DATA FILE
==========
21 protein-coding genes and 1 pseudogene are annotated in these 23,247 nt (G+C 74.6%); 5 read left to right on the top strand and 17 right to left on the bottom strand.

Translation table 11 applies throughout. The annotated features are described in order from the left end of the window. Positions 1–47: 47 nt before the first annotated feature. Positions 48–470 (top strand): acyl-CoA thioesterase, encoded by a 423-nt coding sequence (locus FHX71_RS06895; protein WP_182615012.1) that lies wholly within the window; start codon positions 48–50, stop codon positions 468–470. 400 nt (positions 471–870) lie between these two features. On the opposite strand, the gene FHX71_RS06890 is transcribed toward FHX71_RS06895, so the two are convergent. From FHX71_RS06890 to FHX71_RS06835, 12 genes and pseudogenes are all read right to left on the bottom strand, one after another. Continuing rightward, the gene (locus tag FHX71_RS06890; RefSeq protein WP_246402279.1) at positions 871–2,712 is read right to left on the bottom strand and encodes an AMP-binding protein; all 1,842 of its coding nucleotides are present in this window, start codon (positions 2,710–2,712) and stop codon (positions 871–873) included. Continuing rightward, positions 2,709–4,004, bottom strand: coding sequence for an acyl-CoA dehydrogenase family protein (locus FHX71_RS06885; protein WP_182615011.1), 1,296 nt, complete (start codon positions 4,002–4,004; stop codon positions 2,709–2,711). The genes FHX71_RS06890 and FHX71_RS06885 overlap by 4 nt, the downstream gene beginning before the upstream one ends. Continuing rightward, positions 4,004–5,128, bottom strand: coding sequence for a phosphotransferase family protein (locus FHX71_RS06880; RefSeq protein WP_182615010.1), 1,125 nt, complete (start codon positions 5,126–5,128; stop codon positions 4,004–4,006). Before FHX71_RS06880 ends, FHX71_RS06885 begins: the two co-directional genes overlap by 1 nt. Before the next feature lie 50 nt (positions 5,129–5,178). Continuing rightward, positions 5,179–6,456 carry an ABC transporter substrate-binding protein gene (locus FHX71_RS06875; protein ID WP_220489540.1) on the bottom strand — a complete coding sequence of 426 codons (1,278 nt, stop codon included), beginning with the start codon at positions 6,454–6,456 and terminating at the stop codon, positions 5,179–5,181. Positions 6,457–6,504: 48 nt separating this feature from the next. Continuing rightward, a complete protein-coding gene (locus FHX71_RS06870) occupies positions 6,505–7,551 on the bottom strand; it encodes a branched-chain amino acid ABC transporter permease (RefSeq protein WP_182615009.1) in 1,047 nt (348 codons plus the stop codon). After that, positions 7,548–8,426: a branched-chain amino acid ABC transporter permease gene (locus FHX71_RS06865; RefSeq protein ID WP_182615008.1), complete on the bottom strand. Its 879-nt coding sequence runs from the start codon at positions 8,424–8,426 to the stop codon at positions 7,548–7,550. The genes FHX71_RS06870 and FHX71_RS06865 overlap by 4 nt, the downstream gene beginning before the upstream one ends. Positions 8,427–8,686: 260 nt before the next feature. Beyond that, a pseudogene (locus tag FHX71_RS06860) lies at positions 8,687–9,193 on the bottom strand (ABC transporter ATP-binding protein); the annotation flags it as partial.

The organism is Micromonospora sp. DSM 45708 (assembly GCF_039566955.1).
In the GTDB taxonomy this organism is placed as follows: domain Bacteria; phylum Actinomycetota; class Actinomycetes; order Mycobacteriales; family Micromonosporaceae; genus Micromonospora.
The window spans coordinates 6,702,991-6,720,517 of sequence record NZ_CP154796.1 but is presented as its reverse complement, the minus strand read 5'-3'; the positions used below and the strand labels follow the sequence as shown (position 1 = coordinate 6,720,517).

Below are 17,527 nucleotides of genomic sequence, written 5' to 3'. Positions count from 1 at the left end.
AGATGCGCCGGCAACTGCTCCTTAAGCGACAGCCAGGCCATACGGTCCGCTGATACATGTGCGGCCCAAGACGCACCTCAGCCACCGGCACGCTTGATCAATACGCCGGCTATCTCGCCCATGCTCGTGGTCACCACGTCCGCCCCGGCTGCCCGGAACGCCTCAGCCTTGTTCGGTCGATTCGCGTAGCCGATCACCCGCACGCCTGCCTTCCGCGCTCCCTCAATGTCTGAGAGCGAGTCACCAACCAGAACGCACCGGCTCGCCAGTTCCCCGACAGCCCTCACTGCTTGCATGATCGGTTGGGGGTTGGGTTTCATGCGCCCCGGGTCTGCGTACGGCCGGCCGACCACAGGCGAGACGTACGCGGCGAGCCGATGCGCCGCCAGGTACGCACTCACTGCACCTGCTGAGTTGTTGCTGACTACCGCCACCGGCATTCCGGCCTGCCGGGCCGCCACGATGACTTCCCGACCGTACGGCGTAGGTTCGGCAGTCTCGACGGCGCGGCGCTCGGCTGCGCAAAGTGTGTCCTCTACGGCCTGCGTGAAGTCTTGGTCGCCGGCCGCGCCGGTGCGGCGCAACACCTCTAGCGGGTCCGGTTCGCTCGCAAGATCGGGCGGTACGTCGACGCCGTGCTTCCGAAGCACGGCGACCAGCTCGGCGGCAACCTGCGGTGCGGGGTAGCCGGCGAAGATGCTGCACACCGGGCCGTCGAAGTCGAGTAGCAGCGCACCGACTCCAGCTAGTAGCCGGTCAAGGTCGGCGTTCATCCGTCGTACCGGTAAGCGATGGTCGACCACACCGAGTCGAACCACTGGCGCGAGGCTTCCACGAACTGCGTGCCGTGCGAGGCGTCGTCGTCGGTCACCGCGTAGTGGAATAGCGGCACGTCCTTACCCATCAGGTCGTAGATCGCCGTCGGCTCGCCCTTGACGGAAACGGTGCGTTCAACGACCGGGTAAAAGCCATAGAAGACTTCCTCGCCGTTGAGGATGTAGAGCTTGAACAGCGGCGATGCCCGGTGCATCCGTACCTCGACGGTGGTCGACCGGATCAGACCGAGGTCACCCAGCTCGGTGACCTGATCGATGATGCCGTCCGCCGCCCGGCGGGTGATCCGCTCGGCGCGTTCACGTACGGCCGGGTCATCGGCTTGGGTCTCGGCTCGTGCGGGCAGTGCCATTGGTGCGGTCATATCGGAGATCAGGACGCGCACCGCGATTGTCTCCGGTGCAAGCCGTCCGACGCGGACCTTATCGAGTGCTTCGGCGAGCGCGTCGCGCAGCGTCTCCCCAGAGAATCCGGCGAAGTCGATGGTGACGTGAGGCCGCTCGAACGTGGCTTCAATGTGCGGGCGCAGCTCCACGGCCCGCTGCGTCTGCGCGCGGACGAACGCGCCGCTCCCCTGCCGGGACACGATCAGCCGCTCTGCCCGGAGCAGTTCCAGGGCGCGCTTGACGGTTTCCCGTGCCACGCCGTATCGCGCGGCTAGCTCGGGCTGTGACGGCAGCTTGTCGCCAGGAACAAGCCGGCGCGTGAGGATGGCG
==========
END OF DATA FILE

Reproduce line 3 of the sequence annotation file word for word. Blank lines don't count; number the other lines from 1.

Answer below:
The organism is Micromonospora sp. DSM 45708 (assembly GCF_039566955.1).